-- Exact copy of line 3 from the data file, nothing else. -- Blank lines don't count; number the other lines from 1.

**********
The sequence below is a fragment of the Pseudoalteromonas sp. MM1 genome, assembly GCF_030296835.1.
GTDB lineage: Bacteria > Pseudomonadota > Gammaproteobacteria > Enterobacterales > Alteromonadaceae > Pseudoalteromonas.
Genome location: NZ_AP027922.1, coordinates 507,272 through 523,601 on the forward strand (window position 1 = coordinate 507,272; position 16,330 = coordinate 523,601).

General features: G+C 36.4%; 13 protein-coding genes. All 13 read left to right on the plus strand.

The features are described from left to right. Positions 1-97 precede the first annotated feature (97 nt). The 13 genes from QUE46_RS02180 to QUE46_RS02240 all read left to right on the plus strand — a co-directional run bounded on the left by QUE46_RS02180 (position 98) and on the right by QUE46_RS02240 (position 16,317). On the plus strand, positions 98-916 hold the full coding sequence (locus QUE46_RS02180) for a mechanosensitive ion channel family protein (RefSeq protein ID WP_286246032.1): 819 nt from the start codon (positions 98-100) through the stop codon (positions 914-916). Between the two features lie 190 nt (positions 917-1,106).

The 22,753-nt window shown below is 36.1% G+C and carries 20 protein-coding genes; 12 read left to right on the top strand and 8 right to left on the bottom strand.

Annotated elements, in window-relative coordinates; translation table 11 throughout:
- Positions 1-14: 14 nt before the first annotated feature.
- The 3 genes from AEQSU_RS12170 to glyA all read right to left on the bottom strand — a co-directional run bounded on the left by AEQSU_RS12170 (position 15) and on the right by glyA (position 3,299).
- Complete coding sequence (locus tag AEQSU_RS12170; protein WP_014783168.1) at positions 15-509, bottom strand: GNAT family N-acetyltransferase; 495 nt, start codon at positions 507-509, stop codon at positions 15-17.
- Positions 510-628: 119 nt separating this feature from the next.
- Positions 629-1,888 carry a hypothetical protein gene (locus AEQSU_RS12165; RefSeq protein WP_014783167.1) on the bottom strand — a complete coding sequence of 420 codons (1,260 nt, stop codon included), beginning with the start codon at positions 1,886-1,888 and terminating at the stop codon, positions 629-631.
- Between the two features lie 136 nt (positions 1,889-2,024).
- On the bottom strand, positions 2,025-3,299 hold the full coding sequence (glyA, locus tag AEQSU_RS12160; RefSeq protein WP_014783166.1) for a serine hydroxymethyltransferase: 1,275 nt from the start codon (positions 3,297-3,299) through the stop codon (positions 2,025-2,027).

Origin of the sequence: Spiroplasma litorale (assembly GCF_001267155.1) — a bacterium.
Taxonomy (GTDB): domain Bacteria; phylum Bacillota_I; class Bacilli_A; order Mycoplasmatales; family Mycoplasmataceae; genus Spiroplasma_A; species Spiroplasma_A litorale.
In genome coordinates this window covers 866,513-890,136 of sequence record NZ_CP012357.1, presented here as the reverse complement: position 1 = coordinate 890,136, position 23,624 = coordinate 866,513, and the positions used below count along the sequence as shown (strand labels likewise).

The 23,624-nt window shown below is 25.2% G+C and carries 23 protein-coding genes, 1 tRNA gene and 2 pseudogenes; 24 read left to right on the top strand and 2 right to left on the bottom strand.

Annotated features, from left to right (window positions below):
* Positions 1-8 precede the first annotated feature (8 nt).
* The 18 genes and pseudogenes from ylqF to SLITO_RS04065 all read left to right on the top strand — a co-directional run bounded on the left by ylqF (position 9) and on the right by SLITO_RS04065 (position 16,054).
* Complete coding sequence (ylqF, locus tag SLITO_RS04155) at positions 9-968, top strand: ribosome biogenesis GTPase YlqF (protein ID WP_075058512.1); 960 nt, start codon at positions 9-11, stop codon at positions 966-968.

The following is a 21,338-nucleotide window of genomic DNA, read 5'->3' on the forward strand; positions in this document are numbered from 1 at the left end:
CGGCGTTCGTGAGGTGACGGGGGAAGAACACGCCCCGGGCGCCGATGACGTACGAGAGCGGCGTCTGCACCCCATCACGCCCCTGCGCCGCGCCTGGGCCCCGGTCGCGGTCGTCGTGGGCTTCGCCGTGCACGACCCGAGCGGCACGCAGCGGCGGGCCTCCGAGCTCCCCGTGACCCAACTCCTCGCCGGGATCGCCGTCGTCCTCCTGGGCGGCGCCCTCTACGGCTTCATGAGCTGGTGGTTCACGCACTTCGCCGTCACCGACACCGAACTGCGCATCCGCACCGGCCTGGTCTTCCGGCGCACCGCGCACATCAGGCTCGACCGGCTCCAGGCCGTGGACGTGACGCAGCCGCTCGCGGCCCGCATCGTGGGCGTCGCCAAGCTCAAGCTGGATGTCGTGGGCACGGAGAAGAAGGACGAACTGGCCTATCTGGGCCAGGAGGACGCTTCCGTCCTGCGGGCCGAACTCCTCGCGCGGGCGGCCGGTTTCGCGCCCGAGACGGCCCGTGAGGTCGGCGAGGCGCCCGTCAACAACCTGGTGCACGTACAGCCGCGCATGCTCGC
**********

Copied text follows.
Genome location: NZ_AP027922.1, coordinates 507,272 through 523,601 on the forward strand (window position 1 = coordinate 507,272; position 16,330 = coordinate 523,601).